The Beasts Come Out in Abancay, Peru


Route Urubamba, Peru – Abancay, Peru (28B,28,3S)
Distance 298Km
Travel Time 7 hours
Road Conditions Good asphalt, some works after Cuz., steep descent 55Km after Cuz. (dogs!) , police 80Km after Cuz.
Weather Slightly cloudy, Cold on high passes
Terrain Stunning river gorges, big descent 55Km after Cuz., ascent to Mt. pass before Abancay
Food and Petrol Cuzco, Chinchero, Abancay
Accommodation Hotel Arenas Abancay

Though my heart is broken for not having been able to do my eucalyptus-wood-braai (BBQ), we have had a lovely stay in Urubamba. After about a week it’s high time to move on.

We follow the alternative route East via the village of San Salvador out of the valley and curve back towards Cuzco, because during our excursions we found that this route is more scenic and level. We don’t want to stay in Cuzco because it’ll cost us at least 26USD per night there and it’s not much distance covered. Our next destination is Abancay.


On our way around the back road to Cuzco we have the pleasure of encountering some sort of festival in one of the small ex-Incan villages: the girls are dressed up in beautiful costume, we just have to stop and take some photos with them. They’re surprised to see us but kindly pose with us and invite us to stay longer and join the celebration, but alas we must move on – a mere 20 or so kilometres from our starting point wouldn’t count as having left, would it?


At another village, on the road side there are several BBQ stands selling something very special indeed: the famous Cuy, which is the guinea pig, a local delicacy! Not that I really had planned to try it, but now just looking at that bloated rodent carcass on a stick is enough to put me off. We take a snap and move on.



The way to Abancay is a harder ride than anticipated: 80Km out of Cuzco the road swerves down the mountain-side on a beautiful set of S-bends (with cheeky dogs!) and then lands you in a valley following a large river. Views are excellent! A large section of the road follows along a deep gorge, at the bottom of which we see a crystal river of turquoise-green white sand- and rock beaches. There’s even signs for a natural thermal bath down below. We do see some hostels along the way and we’re quite tempted to stop for the night, but we really have to make some distance and move on.

In a beautiful green spot we stop at the road side for an energizing packed lunch…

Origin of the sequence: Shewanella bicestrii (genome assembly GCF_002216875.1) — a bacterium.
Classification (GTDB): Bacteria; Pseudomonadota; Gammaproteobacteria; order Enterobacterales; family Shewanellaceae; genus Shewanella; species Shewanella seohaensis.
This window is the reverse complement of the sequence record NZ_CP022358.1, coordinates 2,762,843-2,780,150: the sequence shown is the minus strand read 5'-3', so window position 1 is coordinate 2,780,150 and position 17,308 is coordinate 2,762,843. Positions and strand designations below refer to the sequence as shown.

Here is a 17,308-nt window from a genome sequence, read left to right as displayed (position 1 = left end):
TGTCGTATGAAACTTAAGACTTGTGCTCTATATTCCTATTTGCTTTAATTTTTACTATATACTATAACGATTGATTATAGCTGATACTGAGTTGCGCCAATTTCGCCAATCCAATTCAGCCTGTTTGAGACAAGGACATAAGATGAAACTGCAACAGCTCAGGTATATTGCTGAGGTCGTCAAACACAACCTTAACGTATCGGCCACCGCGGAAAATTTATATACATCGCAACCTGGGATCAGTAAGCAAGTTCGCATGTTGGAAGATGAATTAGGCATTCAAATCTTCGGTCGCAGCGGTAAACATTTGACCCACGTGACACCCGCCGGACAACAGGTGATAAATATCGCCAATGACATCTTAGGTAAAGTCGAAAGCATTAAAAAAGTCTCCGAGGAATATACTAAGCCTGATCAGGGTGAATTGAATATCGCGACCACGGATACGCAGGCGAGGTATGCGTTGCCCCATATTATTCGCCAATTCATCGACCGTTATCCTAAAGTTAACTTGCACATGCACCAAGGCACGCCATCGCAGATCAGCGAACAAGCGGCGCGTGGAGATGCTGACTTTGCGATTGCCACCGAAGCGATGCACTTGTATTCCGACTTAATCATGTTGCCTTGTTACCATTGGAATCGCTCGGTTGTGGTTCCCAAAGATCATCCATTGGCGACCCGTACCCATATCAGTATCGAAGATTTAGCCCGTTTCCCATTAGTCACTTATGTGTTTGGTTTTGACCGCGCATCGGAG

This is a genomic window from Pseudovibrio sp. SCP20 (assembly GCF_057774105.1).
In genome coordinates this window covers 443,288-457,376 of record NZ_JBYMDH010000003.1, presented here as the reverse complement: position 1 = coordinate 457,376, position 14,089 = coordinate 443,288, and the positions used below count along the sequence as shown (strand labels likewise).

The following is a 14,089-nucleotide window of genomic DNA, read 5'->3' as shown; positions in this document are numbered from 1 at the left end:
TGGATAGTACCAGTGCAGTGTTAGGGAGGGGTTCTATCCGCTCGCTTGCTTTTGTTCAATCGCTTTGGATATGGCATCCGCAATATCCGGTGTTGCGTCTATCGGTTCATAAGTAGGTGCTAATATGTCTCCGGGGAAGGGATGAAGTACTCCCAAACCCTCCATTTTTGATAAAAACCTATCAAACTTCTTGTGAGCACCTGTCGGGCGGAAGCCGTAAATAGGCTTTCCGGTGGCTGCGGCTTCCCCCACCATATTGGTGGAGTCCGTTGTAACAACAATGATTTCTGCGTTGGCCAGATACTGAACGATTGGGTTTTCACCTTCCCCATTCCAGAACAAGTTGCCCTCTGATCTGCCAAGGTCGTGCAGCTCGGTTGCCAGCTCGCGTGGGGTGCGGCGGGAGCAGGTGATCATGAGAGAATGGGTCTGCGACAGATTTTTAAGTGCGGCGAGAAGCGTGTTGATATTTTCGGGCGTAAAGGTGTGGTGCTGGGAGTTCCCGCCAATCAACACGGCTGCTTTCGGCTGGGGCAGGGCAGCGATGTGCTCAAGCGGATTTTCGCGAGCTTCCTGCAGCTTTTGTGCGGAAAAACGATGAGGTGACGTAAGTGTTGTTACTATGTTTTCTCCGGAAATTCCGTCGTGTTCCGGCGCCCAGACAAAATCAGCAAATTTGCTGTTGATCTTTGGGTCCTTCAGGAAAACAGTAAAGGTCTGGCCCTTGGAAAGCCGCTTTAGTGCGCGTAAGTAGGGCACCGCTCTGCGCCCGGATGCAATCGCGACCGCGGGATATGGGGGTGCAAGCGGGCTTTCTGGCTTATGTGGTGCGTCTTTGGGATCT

The river hits a crescent of mountains and takes a junction into another direction and we are left climbing upward, with views of massive ravines, where the water sheds down in between the mountains in times of rain or snow-melt. On and on it goes, until again we find ourselves navigating a pass of around 5000m altitude, and to our right we glimpse through the clouds the last of the day’s sun-rays hitting some colossal black peaks capped with white. Adding to the splendour, for the first time in Peru, the air is infused with the strong smell of pine trees.


By the time the sun sets we’re descending out of the high cold and winding our way to Abancay, another fulfilling stretch of mountain road. We see Abancay from up high and take a couple of photos of the lights of the town saddled safely between steep slopes.

We don’t know what to expect in Abacay but what we get is beyond our wildest dreams:


We enter the grid-iron streets and find they’re full of activity. People everywhere and police, directing traffic. We can’t get directly on to the main avenue so we have to circle around and enter it from the East side. Soon after that I have to come to a stop again because the street is packed and we can’t move on. Ebru walks from here to check out accommodation.


As I wait, parked on my bike smoking a cigarette, things get noisy and from behind me comes a long procession of large – very large – wood and papier machie beasts, piloted by dozens of young men underneath them. Sharks, dragons, fantastical creatures I cannot name. Fangs, big bloodshot eyes and deep nostrils.


It appears that it’s graduation evening for a/the local college and the boys are out to celebrate in a big way. Most of them are drunk already and ramming into cars and lamp posts despite the efforts of their point-men to direct them straight down the road. They notice me on my own oversized creature and look at me quizzically, but it’s their big night so I try not to take up any attention.

Ebru finds us a clean place to stay at Hotel Arenas (45PEN/dbl, Av. Arenas 186, Tel:083-322107). Safe parking garage below, television with a couple of English channels, comfortable mattress. It’s good. Sadly no food included, so we head out to a pollo asado place on the main street, which is sadly not as good as it could be.


Afterwards, still in our biking gear, we’re sitting in a fancy bar on the first floor of one of the buildings on the high street, drinking beer. The place is decorated all snazzy and the music is pumping, big widescreen tellies all over the place showing the music videos. Then another interesting thing happens:

Some Asian chap is on the screen, dancing around in the most ridiculous way in his tight-fit suit, driving fancy cars and hanging around with uppity asian women. The lyrics are in some Asian language we don’t understand. The only thing we do understand is the refrain of, “Ooooh, sexy lady”. We’re fixated. The song and the video click with us and we think they’re awesome! Some sort of satire it seems – amazingly done – it’s excellent, even I half-seem to understand it! And that they’d be playing this here in this bar, in this small town in Peru, now that is truly a surprise. How … international!


Our good night sleep turns out bad though as the rocking main street seems to be at full steam tonight and we’ve got a front-row bedroom window. By 3AM Ebru can’t take it anymore and I go to reception to ask for a different room, which kindly they give us toward the back of the hotel.